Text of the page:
Other Vegan Views articles
Sense & Sentimentality by Anne Philbrow, Vegan Views 34 (Winter 1985)

Anyone involved in the 'animal liberation' movement will be familiar with the charge of being sentimental. A newspaper headline even described the perpetrators of the recent Mars Bar incident as "pet lovers". The accusation of anthropomorphism is often levelled by meat-eaters who will then themselves conclude an argument with "Of course I wouldn't dream of eating my pet dog"!

Sentimentality is a common human weakness, to which meat-eaters and vegans alike are occasionally prone. Today I found myself buying an avocado with an odd shaped bump in it in preference to the others, because I felt sorry for it. To behave sentimentally on occasion probably does no harm in moderation, like sometimes watching a soap opera. However, it is something that can cloud one's thinking if not kept in check, and has even already done a lot of damage to the cause of 'animal rights'.

A recent example of this was when I attempted a rational conversation with the director of a commercial research laboratory. He claimed "Of course my little daughter - bless her - feels the same way about bunnies as you do...". I hadn't referred to animals in a sentimental way, but his remark clearly expressed a general attitude towards anti-vivisectionists which puts us beyond the pale of rational argument.

Although there are certain areas of the media and 'enlightened' people to whom it has filtered through that in a certain context it can be insulting to label someone as an "animal lover", I still meet people who genuinely regard us as being stereotypically soppy, crying more over a baby seal than an Ethiopian famine victim because the latter isn't fluffy. This image of the "animal lover" is something we must continue to try to break if we are to hold any credibility. Such a view suggests that we have a distorted outlook in humanising non-human beings and having an unbalanced set of priorities.

Some people may agree with Shakespeare that
"The poor beetle which we tread upon,
In corporal sufferance feels a pang as great
As when a giant dies."

In trying to imagine what an animal's experiences are like, we are limited by our own human point of view. Thus when I think I am imagining (in an extremely limited way) what it is like to be a beetle, what I am really thinking about is what it is like to be a human encased in a beetle's body. I cannot possibly imagine what it is like for a beetle to be a beetle - if it is like anything at all - but I don't think it has the same sort of consciousness as I do. I hope for the beetle's sake it doesn't, or we would live in a very Kafka-esque world! Hence I think it is not only inappropriate, but detrimental to our case, to argue "How would you like it if someone stepped on you?". The analogy in this example is too weak to support a case, and could be easily refuted.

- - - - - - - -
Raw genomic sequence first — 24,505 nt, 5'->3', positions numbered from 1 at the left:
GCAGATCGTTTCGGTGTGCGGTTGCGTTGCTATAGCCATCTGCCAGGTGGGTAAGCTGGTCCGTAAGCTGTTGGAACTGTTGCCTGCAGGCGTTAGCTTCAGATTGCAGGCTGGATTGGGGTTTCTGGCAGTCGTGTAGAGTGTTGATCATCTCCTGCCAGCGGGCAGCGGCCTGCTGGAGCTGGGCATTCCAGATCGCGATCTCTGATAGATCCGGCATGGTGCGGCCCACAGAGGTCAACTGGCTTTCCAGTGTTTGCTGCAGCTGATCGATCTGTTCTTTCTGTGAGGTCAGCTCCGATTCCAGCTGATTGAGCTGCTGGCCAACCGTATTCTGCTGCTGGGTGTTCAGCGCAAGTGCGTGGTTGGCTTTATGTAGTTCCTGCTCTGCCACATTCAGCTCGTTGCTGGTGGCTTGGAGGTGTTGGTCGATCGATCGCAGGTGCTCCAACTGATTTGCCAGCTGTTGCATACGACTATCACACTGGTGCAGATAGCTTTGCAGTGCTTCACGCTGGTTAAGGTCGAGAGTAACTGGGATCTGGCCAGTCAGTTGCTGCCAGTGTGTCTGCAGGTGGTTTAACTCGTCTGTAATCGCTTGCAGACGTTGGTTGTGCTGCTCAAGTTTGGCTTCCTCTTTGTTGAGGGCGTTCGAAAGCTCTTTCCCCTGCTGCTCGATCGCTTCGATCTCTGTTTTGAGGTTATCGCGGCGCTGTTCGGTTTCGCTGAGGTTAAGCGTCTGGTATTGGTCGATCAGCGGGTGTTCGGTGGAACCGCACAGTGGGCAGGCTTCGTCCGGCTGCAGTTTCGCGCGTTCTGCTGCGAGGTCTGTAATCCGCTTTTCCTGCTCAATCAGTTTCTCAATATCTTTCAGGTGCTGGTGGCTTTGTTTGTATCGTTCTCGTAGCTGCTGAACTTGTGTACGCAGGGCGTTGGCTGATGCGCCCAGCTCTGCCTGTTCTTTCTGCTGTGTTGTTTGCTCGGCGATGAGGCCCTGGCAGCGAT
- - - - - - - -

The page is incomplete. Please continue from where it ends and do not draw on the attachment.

On the other hand, there is an important place in debate for extension of human emotions to some animals. We may not know what it is like to be a cow or a pig, but as they resemble us in some ways (both physiologically and behaviourally) it is quite reasonable to assume they can experience some similar feelings to our own. Thus such feelings - for example the ability to suffer - are not only relevant, but probably crucial when we are trying to persuade an agnostic (re: the moral status of animals) of the rationality of our argument. Animals should not be lumped into a single category, and we should be aware that some may have the capacities both to enjoy life and to suffer, whereas others probably don't. Obviously it is best to give them all the benefit of the doubt, and I wouldn't wantonly crush beetles any more than uproot plants. Yet I don't intend to have sleepless nights worrying over beetles.

In 'The Animal Welfare Movement and the Foundations of Ethics' (1) TLS Sprigge argues that it is irrational to ignore the presence of emotions in creatures other than oneself. This is because "one is always acting in a kind of ignorance when one treats one's own interests as having an importance which the interests of others do not have, since one is refusing to recognise that the feelings of others are realities in just the way that one's own are".

Sprigge holds that those who claim knowledge of animal suffering yet still act in such a way as to cause suffering, do not really know of the harm they do. Their 'knowledge' is merely verbal, and Sprigge suggests that real knowledge would involve actively participating in the appropriate emotions. Thus it is legitimate - and rational! - to use emotive films and so forth to drum this consciousness into people's minds. He maintains that once someone truly grasps what they are doing, it will not be possible for them to knowingly cause suffering. Hence he is expressing the idea that one cannot knowingly act against what one believes to be right or good.

Although this argument sounds attractive, I have reservations about accepting it. Firstly, he ignores the problem of the weakness of the will. Secondly, if we were able to be truly conscious in all our acts, I suspect we would either become aware of their universal insignificance (2) - and therefore realise our actions are futile, or become neurotic and therefore unable to act at all. The mind-shutting syndrome (or principle of partiality) may be unfair, and possibly morally reprehensible, but it does at least enable us to act. Hence it is necessary for biologists to shut out all thoughts of germs when washing-up or eating, otherwise these activities would become too horrific to indulge in! On the other hand ... but I'll leave you to ponder.

(1) From 'Animals Rights - a Symposium' ed Paterson/Ryder.
(2) Unless you happen to be Zaphod Beeblebrox.